Here are other examples of everyday instances of sexism against women:
- “That’s not very ladylike.”
Phrases like this push gender stereotypes onto women. The concept that women are supposed to be sweet, quiet, and obedient (think: seen and not heard) should have died a long time ago.
- “Is it your time-of-the-month?”
As if menstruation is something to be ashamed of. As if women don’t have the right to display negative emotions unless they are “PMS-ing.” It’s high time to stop treating menstruation as some kind of ugly disease and to stop insulting women when we’re upset. Men don’t get flack for being grumpy on their bad days; why do women? Showing emotion is simply being human. Leave our uteruses alone!
- Condescendingly using pet-names to refer to women, especially when mansplaining
I’m interested to know if location determines which pet-names strangers/co-workers/teachers/peers use to refer to women. Here in Texas, I hear women (including myself) referred to as “honey,” “darlin’,” and “sweetheart,” not to mention variations of “baby” in especially uncomfortable circumstances. And this honey is sick and tired of it.
If I hear one more wolf-whistle, one more shout from a passing car, one more lewd comment from a stranger downtown… If I see one more man trailing a woman down the sidewalk and making her afraid for her safety… If I see one more man make an unwanted advance on one of my friends… I think I will spontaneously combust. There are reasons why I carry my keys between my fingers like Wolverine when I walk home alone at night, and one of those reasons is that catcalling makes me uncomfortable and scared.
- Taboo surrounding men and women being “just friends”
Harry and Hermione were best friends, and there was never one instance of “sexual tension” between them. Now let me hang out with my bros in peace.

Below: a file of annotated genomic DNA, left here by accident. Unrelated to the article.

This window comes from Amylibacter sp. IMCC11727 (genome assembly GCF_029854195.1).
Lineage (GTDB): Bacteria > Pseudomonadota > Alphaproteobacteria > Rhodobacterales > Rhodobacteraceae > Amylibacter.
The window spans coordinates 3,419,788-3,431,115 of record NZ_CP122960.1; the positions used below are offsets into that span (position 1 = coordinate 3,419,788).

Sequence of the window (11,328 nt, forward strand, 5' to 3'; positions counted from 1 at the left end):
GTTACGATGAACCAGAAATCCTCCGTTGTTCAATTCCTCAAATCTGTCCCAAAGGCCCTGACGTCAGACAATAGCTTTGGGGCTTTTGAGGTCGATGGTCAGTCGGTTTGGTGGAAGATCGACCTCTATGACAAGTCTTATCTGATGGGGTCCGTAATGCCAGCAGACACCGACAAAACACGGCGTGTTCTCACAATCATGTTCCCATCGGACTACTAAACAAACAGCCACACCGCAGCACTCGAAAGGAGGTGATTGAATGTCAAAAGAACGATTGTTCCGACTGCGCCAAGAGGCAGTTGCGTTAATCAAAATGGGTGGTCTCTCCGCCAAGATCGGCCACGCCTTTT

- Inferior positions at school/in the workplace
Come on, let us girls take the lead for once. We know what we’re doing. And don’t you dare ask us if we can put you in touch with our boss. WE are the boss.
- Interrupting women in conversation
Women are constantly fighting for their voices to be heard. From conversations at the water cooler to discussions on progressive demonstrations like the Women’s March, there will always be someone out there who: thinks their voice is more important than a woman’s; thinks they can finish a woman’s sentences; refuses to listen just because the speaker is a woman. Don’t let their voice be louder than yours. You deserve to be heard.
I’ll admit: I have been guilty of imparting microaggressions to my fellow females. There have certainly been times when I have gossiped about another girl out of spite, or made an assumption about a girl because of the way she looks, or frowned at so-called unladylike behavior. But by learning more about liberal microaggressions toward women, I have become more conscientious of my actions. I’m getting woke and standing up for fellow women. Cultural shift happens when each person makes an effort to make a change, no matter how minimal. If each of us can stop just one microaggression in its tracks, imagine what a better place the world would become not just for women but for everyone.